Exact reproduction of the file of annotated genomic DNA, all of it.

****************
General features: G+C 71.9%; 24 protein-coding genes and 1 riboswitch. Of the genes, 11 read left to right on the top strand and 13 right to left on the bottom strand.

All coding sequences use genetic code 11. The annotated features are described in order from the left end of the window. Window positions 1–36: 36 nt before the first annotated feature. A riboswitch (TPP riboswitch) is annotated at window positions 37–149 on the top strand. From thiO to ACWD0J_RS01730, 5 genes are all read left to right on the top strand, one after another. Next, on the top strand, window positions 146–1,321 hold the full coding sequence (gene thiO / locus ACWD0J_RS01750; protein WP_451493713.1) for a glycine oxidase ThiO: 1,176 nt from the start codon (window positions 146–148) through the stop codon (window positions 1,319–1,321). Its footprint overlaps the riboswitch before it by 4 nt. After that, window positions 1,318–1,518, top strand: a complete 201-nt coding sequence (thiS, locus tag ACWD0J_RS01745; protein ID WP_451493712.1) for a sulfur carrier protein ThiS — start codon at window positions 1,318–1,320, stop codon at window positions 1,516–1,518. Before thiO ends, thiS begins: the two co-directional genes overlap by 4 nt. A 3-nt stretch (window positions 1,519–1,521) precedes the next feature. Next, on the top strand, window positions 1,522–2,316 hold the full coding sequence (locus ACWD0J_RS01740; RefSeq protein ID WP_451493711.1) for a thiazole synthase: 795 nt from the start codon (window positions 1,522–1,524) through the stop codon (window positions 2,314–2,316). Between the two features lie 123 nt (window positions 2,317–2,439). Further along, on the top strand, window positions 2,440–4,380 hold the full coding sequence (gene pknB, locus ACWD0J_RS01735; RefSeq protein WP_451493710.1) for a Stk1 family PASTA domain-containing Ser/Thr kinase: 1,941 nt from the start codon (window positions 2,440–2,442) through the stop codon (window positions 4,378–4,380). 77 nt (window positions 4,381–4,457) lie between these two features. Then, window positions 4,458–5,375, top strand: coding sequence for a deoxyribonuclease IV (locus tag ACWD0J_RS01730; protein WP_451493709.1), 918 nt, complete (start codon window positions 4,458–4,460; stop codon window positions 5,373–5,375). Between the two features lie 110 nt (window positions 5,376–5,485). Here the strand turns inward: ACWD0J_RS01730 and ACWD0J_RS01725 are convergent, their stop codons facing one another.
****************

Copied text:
General features: G+C 71.9%; 24 protein-coding genes and 1 riboswitch. Of the genes, 11 read left to right on the top strand and 13 right to left on the bottom strand.

All coding sequences use genetic code 11. The annotated features are described in order from the left end of the window. Window positions 1–36: 36 nt before the first annotated feature. A riboswitch (TPP riboswitch) is annotated at window positions 37–149 on the top strand. From thiO to ACWD0J_RS01730, 5 genes are all read left to right on the top strand, one after another. Next, on the top strand, window positions 146–1,321 hold the full coding sequence (gene thiO / locus ACWD0J_RS01750; protein WP_451493713.1) for a glycine oxidase ThiO: 1,176 nt from the start codon (window positions 146–148) through the stop codon (window positions 1,319–1,321). Its footprint overlaps the riboswitch before it by 4 nt. After that, window positions 1,318–1,518, top strand: a complete 201-nt coding sequence (thiS, locus tag ACWD0J_RS01745; protein ID WP_451493712.1) for a sulfur carrier protein ThiS — start codon at window positions 1,318–1,320, stop codon at window positions 1,516–1,518. Before thiO ends, thiS begins: the two co-directional genes overlap by 4 nt. A 3-nt stretch (window positions 1,519–1,521) precedes the next feature. Next, on the top strand, window positions 1,522–2,316 hold the full coding sequence (locus ACWD0J_RS01740; RefSeq protein ID WP_451493711.1) for a thiazole synthase: 795 nt from the start codon (window positions 1,522–1,524) through the stop codon (window positions 2,314–2,316). Between the two features lie 123 nt (window positions 2,317–2,439). Further along, on the top strand, window positions 2,440–4,380 hold the full coding sequence (gene pknB, locus ACWD0J_RS01735; RefSeq protein WP_451493710.1) for a Stk1 family PASTA domain-containing Ser/Thr kinase: 1,941 nt from the start codon (window positions 2,440–2,442) through the stop codon (window positions 4,378–4,380). 77 nt (window positions 4,381–4,457) lie between these two features. Then, window positions 4,458–5,375, top strand: coding sequence for a deoxyribonuclease IV (locus tag ACWD0J_RS01730; protein WP_451493709.1), 918 nt, complete (start codon window positions 4,458–4,460; stop codon window positions 5,373–5,375). Between the two features lie 110 nt (window positions 5,376–5,485). Here the strand turns inward: ACWD0J_RS01730 and ACWD0J_RS01725 are convergent, their stop codons facing one another.